What's Right With Your World?

Sometimes we're so busy looking for what's wrong with our world, what's wrong with us, from how the government runs (or not) to how our families, employees, employers, etc. function (or not) we forget to balance what's not working with all things that are right or good with the world.
 
This might sound a little gooberish as we are very committed to our point of view. Our intellect compels us to take certain actions, and when combined with strong emotions, we feel a definitive surge of righteousness that means (to us and others) we must be right. Why else would we experience such strong emotions?  Whether we're dancing with joy cause we got what we wanted or we're mustering our forces to fight, we are stressing ourselves. All you have to do is watch five minutes on any news station to discover which side of the fence you covet. 
 
A simple gratitude practice helps re-balance the right/wrong view, but before we can be grateful for this or that, I'm suggesting we take the time to acknowledge what we have done well to reduce our discontent as well as what we have done for others. By paying attention to the small corrections I'm making in my thoughts, speech or action (conduct), I'm noticing a decrease in my overall stress.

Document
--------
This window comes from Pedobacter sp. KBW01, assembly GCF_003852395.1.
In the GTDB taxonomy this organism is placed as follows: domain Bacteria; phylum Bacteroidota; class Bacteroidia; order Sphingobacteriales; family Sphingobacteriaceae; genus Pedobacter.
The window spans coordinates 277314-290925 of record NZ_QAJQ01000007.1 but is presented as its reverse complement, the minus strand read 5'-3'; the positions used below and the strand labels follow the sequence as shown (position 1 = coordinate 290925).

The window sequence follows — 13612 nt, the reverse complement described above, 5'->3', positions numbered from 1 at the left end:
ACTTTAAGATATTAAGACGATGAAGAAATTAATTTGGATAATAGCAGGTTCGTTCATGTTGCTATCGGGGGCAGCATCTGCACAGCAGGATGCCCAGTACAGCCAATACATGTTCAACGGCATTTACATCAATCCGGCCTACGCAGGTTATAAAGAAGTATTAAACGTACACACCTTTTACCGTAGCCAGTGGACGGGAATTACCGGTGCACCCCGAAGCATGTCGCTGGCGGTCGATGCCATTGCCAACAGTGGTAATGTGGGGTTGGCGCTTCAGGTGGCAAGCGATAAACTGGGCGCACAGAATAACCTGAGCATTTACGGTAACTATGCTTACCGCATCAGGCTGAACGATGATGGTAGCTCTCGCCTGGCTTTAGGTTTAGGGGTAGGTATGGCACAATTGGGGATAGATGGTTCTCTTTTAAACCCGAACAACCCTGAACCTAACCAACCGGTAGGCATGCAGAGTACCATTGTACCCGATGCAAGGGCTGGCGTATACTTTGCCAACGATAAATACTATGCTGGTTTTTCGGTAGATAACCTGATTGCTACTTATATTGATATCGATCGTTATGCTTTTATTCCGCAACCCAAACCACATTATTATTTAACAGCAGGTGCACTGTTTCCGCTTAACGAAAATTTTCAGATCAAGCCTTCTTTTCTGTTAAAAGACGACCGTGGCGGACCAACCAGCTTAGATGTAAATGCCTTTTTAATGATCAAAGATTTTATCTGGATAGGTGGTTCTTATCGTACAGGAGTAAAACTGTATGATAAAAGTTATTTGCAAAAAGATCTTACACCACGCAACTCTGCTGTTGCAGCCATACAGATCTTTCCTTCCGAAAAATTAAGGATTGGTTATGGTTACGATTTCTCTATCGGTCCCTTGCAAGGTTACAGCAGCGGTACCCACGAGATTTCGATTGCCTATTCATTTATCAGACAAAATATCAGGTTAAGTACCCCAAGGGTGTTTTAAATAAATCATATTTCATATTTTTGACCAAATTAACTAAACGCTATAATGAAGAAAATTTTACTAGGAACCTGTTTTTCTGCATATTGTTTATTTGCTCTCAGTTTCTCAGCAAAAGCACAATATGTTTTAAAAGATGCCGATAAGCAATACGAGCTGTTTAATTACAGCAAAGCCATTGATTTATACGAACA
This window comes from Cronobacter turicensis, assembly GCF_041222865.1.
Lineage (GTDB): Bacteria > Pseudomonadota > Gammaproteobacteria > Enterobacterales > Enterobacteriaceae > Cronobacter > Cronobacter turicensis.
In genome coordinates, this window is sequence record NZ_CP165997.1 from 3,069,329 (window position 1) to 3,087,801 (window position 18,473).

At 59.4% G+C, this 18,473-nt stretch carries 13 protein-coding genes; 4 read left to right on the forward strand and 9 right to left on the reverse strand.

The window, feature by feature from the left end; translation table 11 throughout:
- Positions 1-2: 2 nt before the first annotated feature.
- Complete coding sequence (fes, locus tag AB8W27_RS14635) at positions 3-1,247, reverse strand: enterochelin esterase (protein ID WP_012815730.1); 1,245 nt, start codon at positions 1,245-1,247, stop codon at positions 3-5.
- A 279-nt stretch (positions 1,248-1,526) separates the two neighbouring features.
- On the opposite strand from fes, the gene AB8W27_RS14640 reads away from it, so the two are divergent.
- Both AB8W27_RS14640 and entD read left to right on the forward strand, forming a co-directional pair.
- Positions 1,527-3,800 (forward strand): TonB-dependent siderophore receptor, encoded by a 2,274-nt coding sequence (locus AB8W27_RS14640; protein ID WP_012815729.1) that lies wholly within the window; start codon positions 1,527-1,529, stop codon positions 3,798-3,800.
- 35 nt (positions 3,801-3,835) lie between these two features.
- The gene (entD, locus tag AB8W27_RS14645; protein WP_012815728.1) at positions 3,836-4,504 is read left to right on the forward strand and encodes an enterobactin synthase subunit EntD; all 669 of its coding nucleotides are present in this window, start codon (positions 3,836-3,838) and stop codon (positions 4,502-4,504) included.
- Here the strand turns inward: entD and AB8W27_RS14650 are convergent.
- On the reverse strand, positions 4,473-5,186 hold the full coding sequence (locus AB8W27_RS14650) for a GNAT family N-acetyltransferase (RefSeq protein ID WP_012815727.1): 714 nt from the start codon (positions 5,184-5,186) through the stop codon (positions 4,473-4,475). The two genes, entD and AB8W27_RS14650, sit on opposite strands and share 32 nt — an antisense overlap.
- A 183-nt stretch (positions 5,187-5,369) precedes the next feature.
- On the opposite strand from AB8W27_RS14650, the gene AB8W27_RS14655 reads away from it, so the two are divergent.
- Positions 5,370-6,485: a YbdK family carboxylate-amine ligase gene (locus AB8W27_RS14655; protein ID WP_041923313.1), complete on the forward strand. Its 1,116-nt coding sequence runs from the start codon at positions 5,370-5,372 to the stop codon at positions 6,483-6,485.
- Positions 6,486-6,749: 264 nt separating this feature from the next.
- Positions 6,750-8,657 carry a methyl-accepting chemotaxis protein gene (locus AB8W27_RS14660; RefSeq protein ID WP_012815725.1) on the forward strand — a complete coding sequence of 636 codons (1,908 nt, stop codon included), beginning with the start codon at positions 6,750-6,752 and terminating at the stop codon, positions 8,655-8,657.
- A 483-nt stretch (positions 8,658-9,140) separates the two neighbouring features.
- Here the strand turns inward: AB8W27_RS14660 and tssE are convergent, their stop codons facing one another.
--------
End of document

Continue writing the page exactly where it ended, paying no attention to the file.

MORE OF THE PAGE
The other side of this coin is to acknowledge where we've harmed ourselves or others by our conduct. This process assumes we have a baseline from which we operate. If your motto is "Do Unto Others" for example, then each day you can monitor and correct your conduct to insure that you are aligning your conduct with your motto. 
 
I think life is a see-saw opportunity. When we are down on the ground we want to get back up, and when we're up, we push to stay there or we strain to come back down.  It's tricky to stay on top, or even to remain at the bottom. Something or someone changes, and we're floating in between, which actually feels pretty good, while we're there. It's the letting go of either state (up or down) that provides the equanimity.
 
The greatest challenge we face is taking full responsibility for the condition of our world-both inside our heads and outside in our actions. What makes the world right for us is the alignment between what we say matters and our conduct that reflects what we say matters. If you're ready to find your equanimity, call me.

Posted on November 12, 2013 and filed under November 2013.